1. PhyPhox: Smart Phone Experiments
PhyPhox is an app produced by the Aachen University in Germany. It can be downloaded for free. The software makes use of the large range of sensors now in smart phones. You can export your data in most common formats and also control any experiment remotely from a web browser. There is also a 'forum' with numerous contributions.
2. Parallel Pedagogy: Learning the concepts simultaneously - Introductory mechanics
This curriculum resource adopts a teaching approach similar to the way we learn our first language. 'We just start using it while increasing complexity through iteration. Most every sixth grader can distinguish energy, momentum, force, and motion. Parallel Pedagogy begins there; stresses concepts, problem solving and picture drawing; while adding maths only as it becomes necessary.'
The material is produced by Pete Schwartz, Professor of Physics at California Polytechnic State University.
The website has an introductory video in which Pete Schwartz explains his methodology and the use of the flipped classroom. There is also a link to an article from 'The Physics Teacher' about the program. He also has an extensive list of short instructional videos.
3. Why a tennis ball goes flying when bounced on a basketball? Software to investigate the impact
An article in Wired by Prof Rhett Allain of Southeastern Louisiana University explains the high rebound of the tennis ball, along with a video, but more usefully he includes the code for a computer simulation of the impact. You are able to not only run the simulation, but also, adjust the ratio of the masses to investigate the effect. He also extends the software analysis to a multiball collision (Check out 'Astroblaster' the commercial toy). There are a set of homework exercises at the end of the article. Also check out Physics Girl Youtube video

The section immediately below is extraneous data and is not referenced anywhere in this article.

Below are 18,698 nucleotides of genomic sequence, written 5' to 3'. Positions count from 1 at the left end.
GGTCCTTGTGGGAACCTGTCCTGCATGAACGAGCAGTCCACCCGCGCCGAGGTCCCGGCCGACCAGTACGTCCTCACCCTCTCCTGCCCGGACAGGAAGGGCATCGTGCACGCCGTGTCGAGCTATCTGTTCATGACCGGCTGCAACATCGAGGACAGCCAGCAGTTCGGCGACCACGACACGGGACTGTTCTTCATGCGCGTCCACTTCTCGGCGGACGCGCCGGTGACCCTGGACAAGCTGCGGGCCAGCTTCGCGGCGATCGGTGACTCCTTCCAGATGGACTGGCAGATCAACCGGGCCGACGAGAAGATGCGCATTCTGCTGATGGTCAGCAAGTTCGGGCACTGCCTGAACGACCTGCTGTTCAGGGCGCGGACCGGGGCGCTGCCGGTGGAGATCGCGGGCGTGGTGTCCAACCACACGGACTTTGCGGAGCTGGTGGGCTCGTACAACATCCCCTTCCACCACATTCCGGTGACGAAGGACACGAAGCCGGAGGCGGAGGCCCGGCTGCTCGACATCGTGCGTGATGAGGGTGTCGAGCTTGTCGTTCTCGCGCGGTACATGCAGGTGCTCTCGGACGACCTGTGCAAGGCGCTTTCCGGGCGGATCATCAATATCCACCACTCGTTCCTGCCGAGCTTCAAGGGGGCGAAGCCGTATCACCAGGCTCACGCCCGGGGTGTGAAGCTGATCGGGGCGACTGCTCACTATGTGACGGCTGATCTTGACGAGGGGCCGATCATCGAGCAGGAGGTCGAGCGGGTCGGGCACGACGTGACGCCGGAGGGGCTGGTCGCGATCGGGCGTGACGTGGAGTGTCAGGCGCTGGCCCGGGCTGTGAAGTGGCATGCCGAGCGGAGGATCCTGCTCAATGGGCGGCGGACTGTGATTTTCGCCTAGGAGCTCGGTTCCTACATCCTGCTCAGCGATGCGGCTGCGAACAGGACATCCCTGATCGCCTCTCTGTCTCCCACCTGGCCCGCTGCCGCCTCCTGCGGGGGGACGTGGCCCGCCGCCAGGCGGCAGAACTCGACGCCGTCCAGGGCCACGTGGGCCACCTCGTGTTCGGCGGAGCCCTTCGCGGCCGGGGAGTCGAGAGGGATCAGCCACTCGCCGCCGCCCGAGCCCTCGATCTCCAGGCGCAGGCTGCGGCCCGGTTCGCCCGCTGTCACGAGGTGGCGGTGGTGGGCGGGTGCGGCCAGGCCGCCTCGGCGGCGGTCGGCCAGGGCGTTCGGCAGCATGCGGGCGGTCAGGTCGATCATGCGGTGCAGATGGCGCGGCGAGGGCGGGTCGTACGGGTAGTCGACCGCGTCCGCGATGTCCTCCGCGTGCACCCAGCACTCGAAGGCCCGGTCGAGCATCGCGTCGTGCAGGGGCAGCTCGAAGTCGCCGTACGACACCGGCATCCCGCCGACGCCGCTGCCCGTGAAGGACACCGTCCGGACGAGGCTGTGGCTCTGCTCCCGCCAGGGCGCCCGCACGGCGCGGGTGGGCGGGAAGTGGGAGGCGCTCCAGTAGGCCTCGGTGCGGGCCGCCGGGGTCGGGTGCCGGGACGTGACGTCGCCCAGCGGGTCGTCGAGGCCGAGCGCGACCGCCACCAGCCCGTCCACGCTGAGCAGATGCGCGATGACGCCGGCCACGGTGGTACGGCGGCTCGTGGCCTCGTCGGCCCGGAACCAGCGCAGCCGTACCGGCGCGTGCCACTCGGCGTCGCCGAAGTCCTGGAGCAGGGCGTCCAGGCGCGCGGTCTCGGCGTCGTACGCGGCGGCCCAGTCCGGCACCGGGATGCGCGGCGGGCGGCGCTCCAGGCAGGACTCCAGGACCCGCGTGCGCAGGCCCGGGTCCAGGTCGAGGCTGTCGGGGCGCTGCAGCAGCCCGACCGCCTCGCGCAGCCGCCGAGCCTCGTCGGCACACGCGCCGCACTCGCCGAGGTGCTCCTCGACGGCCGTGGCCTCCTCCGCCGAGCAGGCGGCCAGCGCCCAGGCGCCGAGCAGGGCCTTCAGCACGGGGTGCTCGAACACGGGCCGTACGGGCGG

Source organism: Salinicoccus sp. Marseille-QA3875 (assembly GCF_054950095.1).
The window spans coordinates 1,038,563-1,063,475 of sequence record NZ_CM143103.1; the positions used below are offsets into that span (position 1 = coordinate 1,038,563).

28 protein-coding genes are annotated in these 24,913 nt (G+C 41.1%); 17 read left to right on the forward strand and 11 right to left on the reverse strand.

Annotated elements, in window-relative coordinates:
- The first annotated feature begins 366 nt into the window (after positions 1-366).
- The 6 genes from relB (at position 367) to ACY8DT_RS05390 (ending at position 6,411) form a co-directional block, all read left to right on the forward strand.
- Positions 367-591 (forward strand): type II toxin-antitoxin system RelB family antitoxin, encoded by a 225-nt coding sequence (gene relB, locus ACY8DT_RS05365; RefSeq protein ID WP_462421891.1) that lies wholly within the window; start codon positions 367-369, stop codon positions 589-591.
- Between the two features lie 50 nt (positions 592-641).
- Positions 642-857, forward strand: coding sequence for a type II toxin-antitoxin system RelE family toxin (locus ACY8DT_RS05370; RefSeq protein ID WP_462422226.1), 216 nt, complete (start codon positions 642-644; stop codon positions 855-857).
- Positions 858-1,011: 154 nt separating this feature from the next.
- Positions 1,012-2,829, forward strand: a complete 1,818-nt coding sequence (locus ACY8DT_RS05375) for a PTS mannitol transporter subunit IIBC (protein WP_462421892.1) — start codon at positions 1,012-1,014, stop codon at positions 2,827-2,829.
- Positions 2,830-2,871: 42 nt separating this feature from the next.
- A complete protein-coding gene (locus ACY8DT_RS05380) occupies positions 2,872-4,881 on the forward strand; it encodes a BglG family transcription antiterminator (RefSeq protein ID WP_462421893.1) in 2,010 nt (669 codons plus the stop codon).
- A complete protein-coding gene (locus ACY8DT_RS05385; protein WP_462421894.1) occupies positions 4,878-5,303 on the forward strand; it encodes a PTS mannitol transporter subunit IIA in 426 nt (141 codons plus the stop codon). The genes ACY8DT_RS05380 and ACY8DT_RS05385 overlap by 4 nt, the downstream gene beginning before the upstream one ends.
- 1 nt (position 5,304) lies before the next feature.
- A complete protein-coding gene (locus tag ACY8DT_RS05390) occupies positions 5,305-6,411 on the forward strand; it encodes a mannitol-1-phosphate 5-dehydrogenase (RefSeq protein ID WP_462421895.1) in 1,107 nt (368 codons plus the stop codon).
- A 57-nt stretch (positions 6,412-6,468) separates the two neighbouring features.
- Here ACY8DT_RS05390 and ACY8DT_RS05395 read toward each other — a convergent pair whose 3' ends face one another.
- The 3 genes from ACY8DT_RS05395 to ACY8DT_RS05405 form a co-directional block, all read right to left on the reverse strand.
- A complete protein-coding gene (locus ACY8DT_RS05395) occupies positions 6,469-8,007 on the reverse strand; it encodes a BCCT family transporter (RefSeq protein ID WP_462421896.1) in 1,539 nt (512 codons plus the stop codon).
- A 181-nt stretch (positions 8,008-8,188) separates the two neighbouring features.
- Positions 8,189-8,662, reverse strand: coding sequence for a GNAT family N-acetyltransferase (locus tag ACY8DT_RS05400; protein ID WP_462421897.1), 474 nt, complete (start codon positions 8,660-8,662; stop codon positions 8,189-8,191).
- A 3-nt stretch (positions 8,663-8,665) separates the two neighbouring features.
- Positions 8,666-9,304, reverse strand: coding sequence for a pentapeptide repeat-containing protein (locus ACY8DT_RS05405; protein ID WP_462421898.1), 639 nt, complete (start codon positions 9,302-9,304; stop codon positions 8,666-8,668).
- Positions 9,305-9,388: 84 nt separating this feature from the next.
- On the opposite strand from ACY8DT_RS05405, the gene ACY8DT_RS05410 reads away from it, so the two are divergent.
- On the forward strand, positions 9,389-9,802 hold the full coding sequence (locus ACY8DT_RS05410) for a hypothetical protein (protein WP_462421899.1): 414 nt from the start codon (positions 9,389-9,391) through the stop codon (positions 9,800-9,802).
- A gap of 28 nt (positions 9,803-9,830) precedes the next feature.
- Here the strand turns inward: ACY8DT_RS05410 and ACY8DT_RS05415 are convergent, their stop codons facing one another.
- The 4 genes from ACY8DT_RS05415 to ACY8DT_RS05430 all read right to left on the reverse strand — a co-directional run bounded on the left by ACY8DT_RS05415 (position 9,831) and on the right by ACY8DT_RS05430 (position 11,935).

4. Equipment Designs for Physics Demonstrations
This is a set of instructions to build equipment for over 50 physics demonstrations. They were prepared by John Johnston of The Faraday Centre in New Zealand. The instructions require basic workshop tools. The demos cover mechanics, waves, light and electromagnetism.
5. Events for Students and the General Public
a) Monday, 11th February, Girls in Science Webinar, 10:20am - 11:30am AEDT
As part of a celebration of the International Day of Women and Girls in Science, Victoria's Lead Scientist, Dr Amanda Caples, with others will be hosting an interactive web-streamed panel session aimed at middle and senior school students in science. The event will be hosted by the Royal Society of Victoria.